It’s an unfortunate reality in nearly every major city—road congestion, especially during rush hours. Jonas Eliasson reveals how subtly nudging just a small …
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I’ve been reading about plans in Kampala to introduce toll roads in order to reduce traffic congestion. The argument they use is the successful program in Stockholm which began in 2006.
I’m an idealist and I believe that people are smart enough to change their driving patterns given the right information.
I have to wonder sometimes because travel information teams all over the world invest time and resources into providing their customers with predictions as to what is likely to happen, for example on the recent Labour Day long weekend in New Zealand.
Intensive research identified the worst times to travel and this information was shared across every available form of media from broadcast, to social media to responsive websites and car navigation systems. The analytics aren’t out yet, but certainly on the first day of the holiday, in some areas, the traffic appeared to be even worse than predicted.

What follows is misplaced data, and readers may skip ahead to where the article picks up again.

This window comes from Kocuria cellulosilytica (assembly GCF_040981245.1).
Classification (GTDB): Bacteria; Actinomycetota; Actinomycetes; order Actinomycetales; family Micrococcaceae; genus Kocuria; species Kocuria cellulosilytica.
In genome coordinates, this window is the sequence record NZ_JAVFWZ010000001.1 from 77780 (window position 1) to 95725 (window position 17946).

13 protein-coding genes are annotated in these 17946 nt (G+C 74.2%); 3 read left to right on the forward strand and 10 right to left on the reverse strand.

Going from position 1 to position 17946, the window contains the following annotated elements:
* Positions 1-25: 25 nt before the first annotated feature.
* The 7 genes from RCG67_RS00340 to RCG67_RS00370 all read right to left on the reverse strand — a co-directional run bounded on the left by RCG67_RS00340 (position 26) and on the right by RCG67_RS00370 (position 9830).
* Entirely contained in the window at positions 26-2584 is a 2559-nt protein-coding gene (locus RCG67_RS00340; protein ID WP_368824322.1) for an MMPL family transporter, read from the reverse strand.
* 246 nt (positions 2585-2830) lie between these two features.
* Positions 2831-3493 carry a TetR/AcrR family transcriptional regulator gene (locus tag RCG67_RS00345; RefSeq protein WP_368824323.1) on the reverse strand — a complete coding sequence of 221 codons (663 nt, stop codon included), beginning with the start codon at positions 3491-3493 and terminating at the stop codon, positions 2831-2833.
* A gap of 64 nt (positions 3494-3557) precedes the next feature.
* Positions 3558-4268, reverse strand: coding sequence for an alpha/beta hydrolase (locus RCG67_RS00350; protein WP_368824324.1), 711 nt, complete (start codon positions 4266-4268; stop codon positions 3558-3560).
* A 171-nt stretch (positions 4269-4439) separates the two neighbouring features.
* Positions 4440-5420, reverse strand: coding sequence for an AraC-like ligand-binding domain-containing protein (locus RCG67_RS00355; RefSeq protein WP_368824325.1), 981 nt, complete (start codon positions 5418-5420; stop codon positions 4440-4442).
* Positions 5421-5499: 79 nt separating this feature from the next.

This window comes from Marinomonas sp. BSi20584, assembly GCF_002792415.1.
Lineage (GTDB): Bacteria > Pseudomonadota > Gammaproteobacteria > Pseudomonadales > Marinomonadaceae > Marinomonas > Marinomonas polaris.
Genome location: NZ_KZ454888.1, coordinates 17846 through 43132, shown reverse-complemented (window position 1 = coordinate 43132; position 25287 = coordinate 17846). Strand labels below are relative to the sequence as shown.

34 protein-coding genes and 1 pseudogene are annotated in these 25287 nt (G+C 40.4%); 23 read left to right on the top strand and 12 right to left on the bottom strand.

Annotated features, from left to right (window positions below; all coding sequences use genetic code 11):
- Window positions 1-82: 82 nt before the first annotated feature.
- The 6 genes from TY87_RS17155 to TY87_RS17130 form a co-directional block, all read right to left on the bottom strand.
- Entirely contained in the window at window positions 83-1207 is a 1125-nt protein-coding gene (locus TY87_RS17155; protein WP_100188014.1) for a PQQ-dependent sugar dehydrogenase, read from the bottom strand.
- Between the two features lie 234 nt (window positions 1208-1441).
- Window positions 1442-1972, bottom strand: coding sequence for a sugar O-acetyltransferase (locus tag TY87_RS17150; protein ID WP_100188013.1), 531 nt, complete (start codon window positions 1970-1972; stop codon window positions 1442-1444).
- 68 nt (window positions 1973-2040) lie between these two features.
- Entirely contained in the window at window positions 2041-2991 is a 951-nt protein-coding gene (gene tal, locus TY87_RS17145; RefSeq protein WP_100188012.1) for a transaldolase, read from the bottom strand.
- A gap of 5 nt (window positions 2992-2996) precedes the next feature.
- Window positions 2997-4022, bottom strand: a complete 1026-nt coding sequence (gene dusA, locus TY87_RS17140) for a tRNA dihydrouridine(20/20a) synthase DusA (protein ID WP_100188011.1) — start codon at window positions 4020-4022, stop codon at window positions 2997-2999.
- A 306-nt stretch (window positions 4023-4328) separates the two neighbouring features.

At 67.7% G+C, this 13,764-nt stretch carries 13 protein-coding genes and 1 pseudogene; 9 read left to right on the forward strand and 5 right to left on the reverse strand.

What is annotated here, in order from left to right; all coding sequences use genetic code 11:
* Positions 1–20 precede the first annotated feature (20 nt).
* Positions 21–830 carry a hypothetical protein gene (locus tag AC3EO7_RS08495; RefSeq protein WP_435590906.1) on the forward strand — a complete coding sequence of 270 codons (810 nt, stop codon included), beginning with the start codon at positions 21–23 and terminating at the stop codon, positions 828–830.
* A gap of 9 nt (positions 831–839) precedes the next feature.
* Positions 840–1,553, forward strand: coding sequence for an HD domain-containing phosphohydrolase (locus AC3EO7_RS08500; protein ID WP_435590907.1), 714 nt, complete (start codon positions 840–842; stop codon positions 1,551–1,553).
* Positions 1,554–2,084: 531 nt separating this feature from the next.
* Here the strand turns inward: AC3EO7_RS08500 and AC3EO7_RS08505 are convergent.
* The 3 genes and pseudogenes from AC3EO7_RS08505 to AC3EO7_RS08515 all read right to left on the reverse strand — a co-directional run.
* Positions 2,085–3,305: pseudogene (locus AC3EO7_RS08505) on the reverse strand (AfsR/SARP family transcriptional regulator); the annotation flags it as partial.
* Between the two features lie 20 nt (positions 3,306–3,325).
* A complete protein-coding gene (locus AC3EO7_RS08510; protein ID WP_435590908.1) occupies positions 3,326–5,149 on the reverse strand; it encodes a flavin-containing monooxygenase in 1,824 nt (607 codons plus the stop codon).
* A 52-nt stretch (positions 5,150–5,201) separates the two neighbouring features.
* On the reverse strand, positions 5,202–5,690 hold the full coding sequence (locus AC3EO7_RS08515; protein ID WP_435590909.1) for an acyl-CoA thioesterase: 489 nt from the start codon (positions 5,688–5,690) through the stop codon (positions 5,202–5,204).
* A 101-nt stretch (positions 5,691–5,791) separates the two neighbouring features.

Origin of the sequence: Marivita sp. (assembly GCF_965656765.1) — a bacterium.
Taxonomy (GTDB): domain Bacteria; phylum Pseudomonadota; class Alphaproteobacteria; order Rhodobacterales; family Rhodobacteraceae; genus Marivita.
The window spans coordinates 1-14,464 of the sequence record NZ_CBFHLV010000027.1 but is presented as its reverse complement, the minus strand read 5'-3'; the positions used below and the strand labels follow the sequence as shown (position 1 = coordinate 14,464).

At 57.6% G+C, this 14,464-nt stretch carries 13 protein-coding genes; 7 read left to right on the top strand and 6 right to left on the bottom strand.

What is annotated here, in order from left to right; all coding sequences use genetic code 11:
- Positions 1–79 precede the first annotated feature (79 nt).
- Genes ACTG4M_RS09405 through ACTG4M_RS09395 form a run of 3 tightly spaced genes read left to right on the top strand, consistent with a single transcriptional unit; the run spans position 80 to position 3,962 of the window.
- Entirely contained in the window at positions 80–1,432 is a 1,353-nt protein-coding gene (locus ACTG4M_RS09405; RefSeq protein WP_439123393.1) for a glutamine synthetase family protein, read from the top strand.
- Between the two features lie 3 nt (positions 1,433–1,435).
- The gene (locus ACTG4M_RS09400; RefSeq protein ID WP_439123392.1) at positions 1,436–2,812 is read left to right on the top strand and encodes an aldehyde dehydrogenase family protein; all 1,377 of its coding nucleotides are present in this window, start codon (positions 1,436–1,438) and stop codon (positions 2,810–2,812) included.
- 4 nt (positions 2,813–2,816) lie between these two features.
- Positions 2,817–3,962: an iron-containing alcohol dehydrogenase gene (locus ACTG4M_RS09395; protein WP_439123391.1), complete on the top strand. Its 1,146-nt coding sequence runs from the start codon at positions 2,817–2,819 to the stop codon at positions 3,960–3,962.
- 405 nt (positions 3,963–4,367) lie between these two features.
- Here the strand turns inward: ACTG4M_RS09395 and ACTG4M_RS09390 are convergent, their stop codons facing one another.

Personally I haven’t been convinced about road tolls, the consequence of a PPP toll freeway in NSW, Australia, where everyone simply took a different route, in fact a much slower one. Watching this video, I have to wonder whether they are in fact a smart tool, especially given that the amount of the toll was minimal .
As you will see on this short video, the cause and response were pretty much instantaneous. Put a very small road toll on and there was a 20% reduction in traffic density. Take it off (it was initially a pilot) and the next day the traffic is back. Reintroduce it and the following day it drops by 20% again.
70% of the polled public said they like the tax. None seem to be aware of having changed their behavior.